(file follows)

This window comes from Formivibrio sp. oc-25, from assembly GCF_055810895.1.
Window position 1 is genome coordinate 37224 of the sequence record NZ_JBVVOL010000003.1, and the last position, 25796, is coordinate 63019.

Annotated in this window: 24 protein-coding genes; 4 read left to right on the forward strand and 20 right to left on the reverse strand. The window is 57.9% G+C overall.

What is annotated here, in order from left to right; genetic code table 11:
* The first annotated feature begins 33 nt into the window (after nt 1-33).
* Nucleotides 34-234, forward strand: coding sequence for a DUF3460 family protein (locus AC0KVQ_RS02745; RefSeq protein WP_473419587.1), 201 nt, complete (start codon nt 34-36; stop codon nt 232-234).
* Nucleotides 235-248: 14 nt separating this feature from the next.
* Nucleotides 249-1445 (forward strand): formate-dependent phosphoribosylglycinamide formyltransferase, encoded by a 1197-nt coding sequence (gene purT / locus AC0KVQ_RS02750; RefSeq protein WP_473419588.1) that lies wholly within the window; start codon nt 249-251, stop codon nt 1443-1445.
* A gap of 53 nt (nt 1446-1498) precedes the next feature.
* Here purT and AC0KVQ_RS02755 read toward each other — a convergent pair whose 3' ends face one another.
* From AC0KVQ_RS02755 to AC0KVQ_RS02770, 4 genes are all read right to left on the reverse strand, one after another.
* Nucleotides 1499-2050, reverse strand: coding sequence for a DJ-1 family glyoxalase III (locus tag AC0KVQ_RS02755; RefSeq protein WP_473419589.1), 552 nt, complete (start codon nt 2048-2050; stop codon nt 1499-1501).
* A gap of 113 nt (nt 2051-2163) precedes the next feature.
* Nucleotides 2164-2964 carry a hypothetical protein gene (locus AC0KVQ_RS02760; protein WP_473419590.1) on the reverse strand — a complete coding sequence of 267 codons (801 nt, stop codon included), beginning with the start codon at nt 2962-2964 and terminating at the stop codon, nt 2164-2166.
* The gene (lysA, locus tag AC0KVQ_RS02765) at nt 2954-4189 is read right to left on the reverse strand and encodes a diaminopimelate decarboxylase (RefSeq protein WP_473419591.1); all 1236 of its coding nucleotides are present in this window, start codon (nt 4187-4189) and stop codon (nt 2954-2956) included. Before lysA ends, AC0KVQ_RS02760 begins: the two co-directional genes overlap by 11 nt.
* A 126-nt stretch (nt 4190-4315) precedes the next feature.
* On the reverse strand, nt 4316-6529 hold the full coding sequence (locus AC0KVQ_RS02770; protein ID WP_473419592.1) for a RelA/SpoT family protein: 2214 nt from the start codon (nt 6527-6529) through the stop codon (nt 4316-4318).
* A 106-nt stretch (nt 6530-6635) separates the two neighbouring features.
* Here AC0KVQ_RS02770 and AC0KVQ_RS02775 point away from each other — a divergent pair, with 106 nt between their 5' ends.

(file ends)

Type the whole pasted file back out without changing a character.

This window comes from Formivibrio sp. oc-25, from assembly GCF_055810895.1.
Window position 1 is genome coordinate 37224 of the sequence record NZ_JBVVOL010000003.1, and the last position, 25796, is coordinate 63019.

Annotated in this window: 24 protein-coding genes; 4 read left to right on the forward strand and 20 right to left on the reverse strand. The window is 57.9% G+C overall.

What is annotated here, in order from left to right; genetic code table 11:
* The first annotated feature begins 33 nt into the window (after nt 1-33).
* Nucleotides 34-234, forward strand: coding sequence for a DUF3460 family protein (locus AC0KVQ_RS02745; RefSeq protein WP_473419587.1), 201 nt, complete (start codon nt 34-36; stop codon nt 232-234).
* Nucleotides 235-248: 14 nt separating this feature from the next.
* Nucleotides 249-1445 (forward strand): formate-dependent phosphoribosylglycinamide formyltransferase, encoded by a 1197-nt coding sequence (gene purT / locus AC0KVQ_RS02750; RefSeq protein WP_473419588.1) that lies wholly within the window; start codon nt 249-251, stop codon nt 1443-1445.
* A gap of 53 nt (nt 1446-1498) precedes the next feature.
* Here purT and AC0KVQ_RS02755 read toward each other — a convergent pair whose 3' ends face one another.
* From AC0KVQ_RS02755 to AC0KVQ_RS02770, 4 genes are all read right to left on the reverse strand, one after another.
* Nucleotides 1499-2050, reverse strand: coding sequence for a DJ-1 family glyoxalase III (locus tag AC0KVQ_RS02755; RefSeq protein WP_473419589.1), 552 nt, complete (start codon nt 2048-2050; stop codon nt 1499-1501).
* A gap of 113 nt (nt 2051-2163) precedes the next feature.
* Nucleotides 2164-2964 carry a hypothetical protein gene (locus AC0KVQ_RS02760; protein WP_473419590.1) on the reverse strand — a complete coding sequence of 267 codons (801 nt, stop codon included), beginning with the start codon at nt 2962-2964 and terminating at the stop codon, nt 2164-2166.
* The gene (lysA, locus tag AC0KVQ_RS02765) at nt 2954-4189 is read right to left on the reverse strand and encodes a diaminopimelate decarboxylase (RefSeq protein WP_473419591.1); all 1236 of its coding nucleotides are present in this window, start codon (nt 4187-4189) and stop codon (nt 2954-2956) included. Before lysA ends, AC0KVQ_RS02760 begins: the two co-directional genes overlap by 11 nt.
* A 126-nt stretch (nt 4190-4315) precedes the next feature.
* On the reverse strand, nt 4316-6529 hold the full coding sequence (locus AC0KVQ_RS02770; protein ID WP_473419592.1) for a RelA/SpoT family protein: 2214 nt from the start codon (nt 6527-6529) through the stop codon (nt 4316-4318).
* A 106-nt stretch (nt 6530-6635) separates the two neighbouring features.
* Here AC0KVQ_RS02770 and AC0KVQ_RS02775 point away from each other — a divergent pair, with 106 nt between their 5' ends.